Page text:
EghtesadOnline: Iran’s automotive production increased by 17.16% during the 11 months to Feb. 18, compared with the same period of last year.
According to data released by Securities and Exchange Organization on Codal.ir, Iran’s leading automakers, namely Iran Khodro (IKCO) and SAIPA, produced 817,069 sedans during the period.
IKCO’s output rose to 432,006, which is 21.7% higher year-on-year when the company manufactured 354,982 passenger vehicles.
Peugeot models had the lion’s share with 312,563 cars in the 11 months. Samand was IKCO’s second most popular model with 48,947 units.
IKCO also manufactures commercial vehicles, such as pickups, vans, trucks and buses, but the production rates of these vehicles have not been released yet.
SAIPA produced 309,735 vehicles during the period, marking a 19.4% YOY decrease. Pride and Tiba models topped the company’s production chart with 50,413 and 214,128 units respectively.
Pars Khodro, a subsidiary of SAIPA, registered a 2.6% fall, producing 93,843 vehicles during the period compared to 96,382 in the same period of last year.
Monthly comparisons show that the production rate of IKCO and SAIPA dipped during the month ending Feb. 11 compared with the same month of the previous year.
During the month leading to Feb. 18, output reached 86,192 to mark a 16.8% fall compared to the previous month.
During the period, SAIPA’s output reached 29,452, marking a decline of 26.1%, and IKCO’s production rate totaled 43,912, falling by 15.4%.
Pars Khodro, however, produced 12,828 cars, indicating a rise of 7.8%, compared to the previous month.
Last year (ended March 2020), domestic automakers produced 860,000 vehicles.
They had decided to expand output by 50% to 1.3 million cars by the end of the current fiscal year (to end March 20), which means over 480,000 vehicles need to be produced in the next month.
In view of the companies’ monthly reports and the production trend, that target will not be achieved.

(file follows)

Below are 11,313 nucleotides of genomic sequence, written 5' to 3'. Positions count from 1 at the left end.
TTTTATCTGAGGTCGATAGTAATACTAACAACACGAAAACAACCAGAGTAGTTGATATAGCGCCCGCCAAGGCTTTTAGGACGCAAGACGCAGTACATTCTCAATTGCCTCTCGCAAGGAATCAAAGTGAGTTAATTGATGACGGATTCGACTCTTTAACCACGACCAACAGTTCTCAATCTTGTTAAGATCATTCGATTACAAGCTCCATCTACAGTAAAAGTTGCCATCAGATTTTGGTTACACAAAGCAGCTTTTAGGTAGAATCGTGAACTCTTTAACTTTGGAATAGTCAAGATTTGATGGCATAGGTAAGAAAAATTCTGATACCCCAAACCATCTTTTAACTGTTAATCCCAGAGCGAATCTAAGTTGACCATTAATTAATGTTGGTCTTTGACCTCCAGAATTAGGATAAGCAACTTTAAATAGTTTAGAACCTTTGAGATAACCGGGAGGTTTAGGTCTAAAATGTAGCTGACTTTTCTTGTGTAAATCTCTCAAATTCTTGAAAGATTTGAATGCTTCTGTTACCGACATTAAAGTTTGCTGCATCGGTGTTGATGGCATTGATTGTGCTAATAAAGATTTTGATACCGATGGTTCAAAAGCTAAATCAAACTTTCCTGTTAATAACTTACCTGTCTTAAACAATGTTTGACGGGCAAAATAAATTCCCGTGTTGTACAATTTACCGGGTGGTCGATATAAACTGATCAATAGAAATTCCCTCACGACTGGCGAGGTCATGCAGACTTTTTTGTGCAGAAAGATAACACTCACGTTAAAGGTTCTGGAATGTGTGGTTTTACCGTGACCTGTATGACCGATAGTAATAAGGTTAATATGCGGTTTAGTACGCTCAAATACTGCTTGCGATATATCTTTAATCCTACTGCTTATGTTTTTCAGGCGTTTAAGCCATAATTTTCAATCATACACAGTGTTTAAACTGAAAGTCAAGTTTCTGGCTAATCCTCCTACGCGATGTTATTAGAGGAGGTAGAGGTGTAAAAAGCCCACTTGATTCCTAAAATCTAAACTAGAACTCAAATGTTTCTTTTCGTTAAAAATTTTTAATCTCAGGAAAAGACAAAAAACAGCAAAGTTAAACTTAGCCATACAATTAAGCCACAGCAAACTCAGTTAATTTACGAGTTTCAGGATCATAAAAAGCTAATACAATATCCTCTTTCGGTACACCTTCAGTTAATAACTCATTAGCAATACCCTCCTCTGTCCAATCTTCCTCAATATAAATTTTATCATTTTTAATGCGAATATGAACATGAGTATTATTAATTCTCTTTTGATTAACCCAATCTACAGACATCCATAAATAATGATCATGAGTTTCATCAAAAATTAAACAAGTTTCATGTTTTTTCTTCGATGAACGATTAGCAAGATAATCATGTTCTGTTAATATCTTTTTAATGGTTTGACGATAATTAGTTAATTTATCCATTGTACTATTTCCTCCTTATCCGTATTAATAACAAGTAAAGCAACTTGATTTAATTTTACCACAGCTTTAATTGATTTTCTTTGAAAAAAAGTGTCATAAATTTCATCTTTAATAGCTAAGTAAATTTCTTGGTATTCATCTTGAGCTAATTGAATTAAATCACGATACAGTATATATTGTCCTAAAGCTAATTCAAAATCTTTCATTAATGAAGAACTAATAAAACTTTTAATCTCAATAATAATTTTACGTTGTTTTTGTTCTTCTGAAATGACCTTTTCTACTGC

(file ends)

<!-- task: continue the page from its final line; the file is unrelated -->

Mismanagement and the pressure of US sanctions, coupled with the Covid-19 outbreak, have derailed Iran’s auto industries. However, the state has stepped in to streamline the sector and cut its reliance on imported parts.
Last year, IKCO and SAIPA forged ties with knowledge-based teams to indigenize auto electronic parts in the hope of improving the quality and quantity of their output.
Slashing Capital Flight
In December 2020, Farshad Moqimi, CEO of IKCO, said his company has curbed capital flight by $138 million through the localization of vehicle parts in the first eight months of the current Iranian year (March 20–Nov. 20, 2020). He maintained that this is achievable, thanks to the support of industrial units affiliated with the Defense Ministry and knowledge-based companies.
“Several projects have been launched to gradually slash capital flight caused by auto part imports, which can annually reach $248 million,” he added.
Moqimi noted that the projects are curbing production costs and reducing IKCO’s annual import bill by $180 million while the company used to spend $360 million annually on the import of parts.
He called on banks to extend support to domestic parts makers for upgrading their machinery and urged related authorities to cut their tax rates.
“Encouraging local parts makers for manufacturing high-tech imported components is on IKCO’s agenda,” he said.
Moqimi signed an agreement with Shiraz Electronic Industries Organization and its partners in late December to develop electronic components for IKCO’s vehicles.
According to Mohammad Mehdi Izadi, the head of the organization, the agreement envisages the design and production of automobile electromechanical modules.
The automaker says the organization will soon become one of its largest auto part suppliers.
In late November 2020, SAIPA announced that it is implementing 81 projects to localize high-tech auto parts for curbing the sector’s dependency on foreign resources.
Based on the automaker’s website Saipanews.com, the projects have been established in collaboration with the Defense Ministry, Aerospace Force of the Islamic Revolution Guards Corps and the Iranian Army’s Air Force.
Daryoush Golmohammadi, SAIPA’s deputy for strategic planning, said 28 joint ventures are being implemented along with industrial units, affiliated to Defense Ministry.
“So far, seven sophisticated electronic car components have been localized and are ready for mass production,” he said.
Golmohammadi noted that SAIPA is producing 26 high-tech parts with the help of IRGC’s Aerospace Force.
“The production of these items is undergoing tests and will enter the production line, as soon as the prototypes are tested and verified,” he said.
The army’s Air Force is also cooperating with the automaker in 27 localization projects, which the official said are in the design phase.
The targeted auto parts, which used to be imported, include Engine Control Unit, modulator, injector, airbag, multimedia system, DC engines, electric sensors and digital ammeter.
“With the local production of these components, SAIPA can curb capital flight by up to €94 million annually,” Golmohammadi said.
The automaker is also negotiating with the ministry for the joint production of GPS and radar systems for electric vehicles.